By: Fuzzy Manning
Post Traumatic Stress PTS is a terrible trauma that overwhelms you, threatens your safety, makes you feel helpless, and numbs your feelings. You experience painful memories that don’t fade, and you live with a constant sense of fear. It seems like you’ll never get over what happened or feel normal again.
What is the difference between PTS & normal trauma?
- PTS – Anyone who experienced a terrible trauma whose body and mind are in emotional shock and your reality is altered in how you see and experience life, yourself, others, and the world. You need to seek professional mental health care. Family members can provide a great deal of support, but lack the ability to identify and treat the causes of the trauma.
- Normal Trauma – You’re overwhelmed and frightened by a trauma. Your sense of safety and trust may be shattered. However most symptoms are short-lived and dissipate within a few weeks or months. Family support is crucial in your ability to recover and resume a normal life.
Why Should I Seek Help for PTS?
- Early detection and treatment is the best course of action. Until you have an experienced clinician, therapist, or practitioner to assess all of the changes within the body physically, mentally, and emotionally, you’re never actually sure of the extent of the damage to your entire body. If the causes go unchecked, they slowly progress into various Chronic Diseases such as: heart disease, stroke, respiratory disease, obesity, cancer, arthritis, cardiovascular disease, fibromyalgia, or diabetes.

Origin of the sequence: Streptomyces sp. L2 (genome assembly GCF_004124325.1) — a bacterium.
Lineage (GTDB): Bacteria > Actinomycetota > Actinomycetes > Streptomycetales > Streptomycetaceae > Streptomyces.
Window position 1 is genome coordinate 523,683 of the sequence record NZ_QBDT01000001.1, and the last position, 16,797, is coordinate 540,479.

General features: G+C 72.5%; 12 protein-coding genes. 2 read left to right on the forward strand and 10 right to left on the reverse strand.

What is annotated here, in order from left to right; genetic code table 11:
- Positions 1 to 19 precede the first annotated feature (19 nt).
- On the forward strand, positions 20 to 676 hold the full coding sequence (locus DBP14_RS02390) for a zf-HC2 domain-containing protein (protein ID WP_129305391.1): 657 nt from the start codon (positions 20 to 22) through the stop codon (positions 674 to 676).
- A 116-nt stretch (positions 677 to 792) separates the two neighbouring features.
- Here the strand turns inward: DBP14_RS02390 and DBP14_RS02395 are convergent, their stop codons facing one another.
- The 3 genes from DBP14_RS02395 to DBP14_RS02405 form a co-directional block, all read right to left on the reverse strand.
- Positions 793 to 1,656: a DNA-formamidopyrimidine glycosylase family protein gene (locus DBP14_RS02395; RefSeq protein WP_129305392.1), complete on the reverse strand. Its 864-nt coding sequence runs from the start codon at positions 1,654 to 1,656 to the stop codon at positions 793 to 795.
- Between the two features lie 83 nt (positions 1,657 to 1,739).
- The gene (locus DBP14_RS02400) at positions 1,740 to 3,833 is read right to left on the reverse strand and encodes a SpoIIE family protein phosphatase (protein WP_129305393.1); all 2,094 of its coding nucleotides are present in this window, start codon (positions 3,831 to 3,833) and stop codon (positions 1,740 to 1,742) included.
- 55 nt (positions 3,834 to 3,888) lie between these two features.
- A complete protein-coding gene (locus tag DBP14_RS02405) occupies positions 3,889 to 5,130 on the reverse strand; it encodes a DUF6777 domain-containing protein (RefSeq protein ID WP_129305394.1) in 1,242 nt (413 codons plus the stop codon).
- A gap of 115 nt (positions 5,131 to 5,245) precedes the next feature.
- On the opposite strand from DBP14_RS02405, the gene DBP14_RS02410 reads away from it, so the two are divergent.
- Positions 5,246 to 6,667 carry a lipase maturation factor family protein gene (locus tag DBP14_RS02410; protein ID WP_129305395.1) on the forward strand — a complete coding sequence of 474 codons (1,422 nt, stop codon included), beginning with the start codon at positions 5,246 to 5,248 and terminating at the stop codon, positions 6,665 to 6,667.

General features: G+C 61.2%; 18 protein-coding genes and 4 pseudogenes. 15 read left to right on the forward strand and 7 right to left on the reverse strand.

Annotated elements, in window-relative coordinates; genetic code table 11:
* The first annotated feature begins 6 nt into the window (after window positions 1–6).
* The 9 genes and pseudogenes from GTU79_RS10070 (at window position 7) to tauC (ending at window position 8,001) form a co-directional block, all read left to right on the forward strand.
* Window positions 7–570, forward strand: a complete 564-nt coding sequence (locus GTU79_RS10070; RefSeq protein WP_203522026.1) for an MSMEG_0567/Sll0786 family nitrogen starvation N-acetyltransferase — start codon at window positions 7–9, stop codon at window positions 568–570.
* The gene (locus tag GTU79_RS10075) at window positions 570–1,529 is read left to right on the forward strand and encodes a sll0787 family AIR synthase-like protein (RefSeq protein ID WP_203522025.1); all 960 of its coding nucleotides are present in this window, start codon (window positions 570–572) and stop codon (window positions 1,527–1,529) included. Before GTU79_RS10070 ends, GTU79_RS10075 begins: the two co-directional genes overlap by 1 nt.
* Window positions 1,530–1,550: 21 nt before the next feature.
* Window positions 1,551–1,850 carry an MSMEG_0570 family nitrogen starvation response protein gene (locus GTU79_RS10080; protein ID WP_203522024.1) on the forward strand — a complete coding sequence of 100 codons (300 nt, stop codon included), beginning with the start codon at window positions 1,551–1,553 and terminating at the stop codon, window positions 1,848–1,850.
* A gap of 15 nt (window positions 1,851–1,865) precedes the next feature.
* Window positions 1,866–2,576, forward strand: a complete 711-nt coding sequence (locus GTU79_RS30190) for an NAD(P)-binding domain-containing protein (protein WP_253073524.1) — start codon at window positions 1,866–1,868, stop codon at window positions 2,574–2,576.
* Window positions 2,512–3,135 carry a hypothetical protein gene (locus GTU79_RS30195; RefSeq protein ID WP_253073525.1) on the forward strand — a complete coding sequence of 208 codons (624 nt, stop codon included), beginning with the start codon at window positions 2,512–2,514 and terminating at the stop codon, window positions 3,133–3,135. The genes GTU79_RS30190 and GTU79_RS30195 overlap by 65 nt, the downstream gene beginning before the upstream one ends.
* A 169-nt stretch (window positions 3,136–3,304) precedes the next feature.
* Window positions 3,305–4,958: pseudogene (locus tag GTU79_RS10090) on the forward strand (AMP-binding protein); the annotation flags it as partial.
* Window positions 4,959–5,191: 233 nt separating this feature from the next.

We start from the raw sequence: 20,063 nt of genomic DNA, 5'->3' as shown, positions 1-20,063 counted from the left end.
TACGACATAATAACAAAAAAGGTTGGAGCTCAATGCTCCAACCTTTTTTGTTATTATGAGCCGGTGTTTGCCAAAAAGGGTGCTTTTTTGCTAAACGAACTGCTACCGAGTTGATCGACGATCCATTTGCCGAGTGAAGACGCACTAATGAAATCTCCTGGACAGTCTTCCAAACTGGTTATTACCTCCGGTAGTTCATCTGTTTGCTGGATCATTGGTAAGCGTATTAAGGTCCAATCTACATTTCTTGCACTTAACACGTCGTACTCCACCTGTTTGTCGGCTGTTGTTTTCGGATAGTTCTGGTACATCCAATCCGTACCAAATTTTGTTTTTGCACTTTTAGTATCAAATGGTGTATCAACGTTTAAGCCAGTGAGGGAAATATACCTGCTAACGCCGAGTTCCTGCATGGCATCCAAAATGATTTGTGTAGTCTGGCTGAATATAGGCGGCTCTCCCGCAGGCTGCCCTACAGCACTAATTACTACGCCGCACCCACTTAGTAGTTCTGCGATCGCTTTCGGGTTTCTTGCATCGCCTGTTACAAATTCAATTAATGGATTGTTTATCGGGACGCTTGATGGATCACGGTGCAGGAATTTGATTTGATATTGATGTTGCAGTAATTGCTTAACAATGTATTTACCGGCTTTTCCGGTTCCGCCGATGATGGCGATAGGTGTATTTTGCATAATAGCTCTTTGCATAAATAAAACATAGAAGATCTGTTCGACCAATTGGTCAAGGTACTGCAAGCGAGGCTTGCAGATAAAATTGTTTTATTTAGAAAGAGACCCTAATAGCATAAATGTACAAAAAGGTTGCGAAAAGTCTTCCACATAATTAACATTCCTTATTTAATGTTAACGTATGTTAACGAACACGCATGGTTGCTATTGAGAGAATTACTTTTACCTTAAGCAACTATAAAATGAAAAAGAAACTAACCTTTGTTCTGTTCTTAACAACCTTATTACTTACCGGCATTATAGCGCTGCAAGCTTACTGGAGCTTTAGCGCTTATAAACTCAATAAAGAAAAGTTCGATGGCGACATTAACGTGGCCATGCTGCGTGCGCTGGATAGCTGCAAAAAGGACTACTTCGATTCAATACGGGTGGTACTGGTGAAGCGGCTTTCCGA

- Treatment plans and remedies vary due to family history, gender, age, lifestyle, and severity of the trauma or injury to the body. The majority of symptoms are invisible and may go undetected for years or decades. There are no generic treatment plans or remedies that work, period!
How Does PTS Affect The Body?
PTS exists at a cellular level and affects every system and organ in the body. PTS either alters or changes your:
- Blood Pressure & Heart Rate
- Blood/Brain Chemistry
- Cellular Division & Repair
- Function of Bodily Organs
- Immune System
- Oxygen Intake
Symptoms of PTS develop over time, vary dramatically from person to person, and at anytime you can be transported right back in the middle of the trauma over and over again, e. g., due to a noise, a color, an image, or a smell. This is only a small list of PTS symptoms that may be exhibited internally and externally:
- Aggression & Irritability
- Chronic Depression
- Compulsive Addictions
- Extreme Emotional Arousal
- Flashbacks, Night Terrors & Nightmares
- Increased Anxiety, Hysteria & Stress
- Loneliness & Isolation
- Numb Feelings
- Panic Attack & Paranoia
- Physical Aches & Pains
- Suicidal Thoughts & Feelings
- Uncontrollable Anger & Rage
Who is at Risk?
- PTS directly affects those experiencing the trauma, people witnessing the traumatic event, and those who serve and care for the victims, e.g., firemen, law enforcement officer, paramedic, medical personnel, emergency worker, aid/disaster relief, humanitarian worker, peace keepers, military personnel.
What are PTS Traumas?
This is only small list of PTS traumas that can occur during your lifetime:
- Abuse & Physical Aggression
- Assault & Robbery
- Bullying & Harassment
- Car, Train, Plane, or Boat Accident
- Childhood Abuse
- Death of a Loved One
- Gang Violence
- Genital mutilation
- Natural Disaster
- Sexual Assault, Harassment
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Shining Service Worldwide is a charitable organization that supports all women who are part of the military family. Our goal is successful re-integration to civilian life.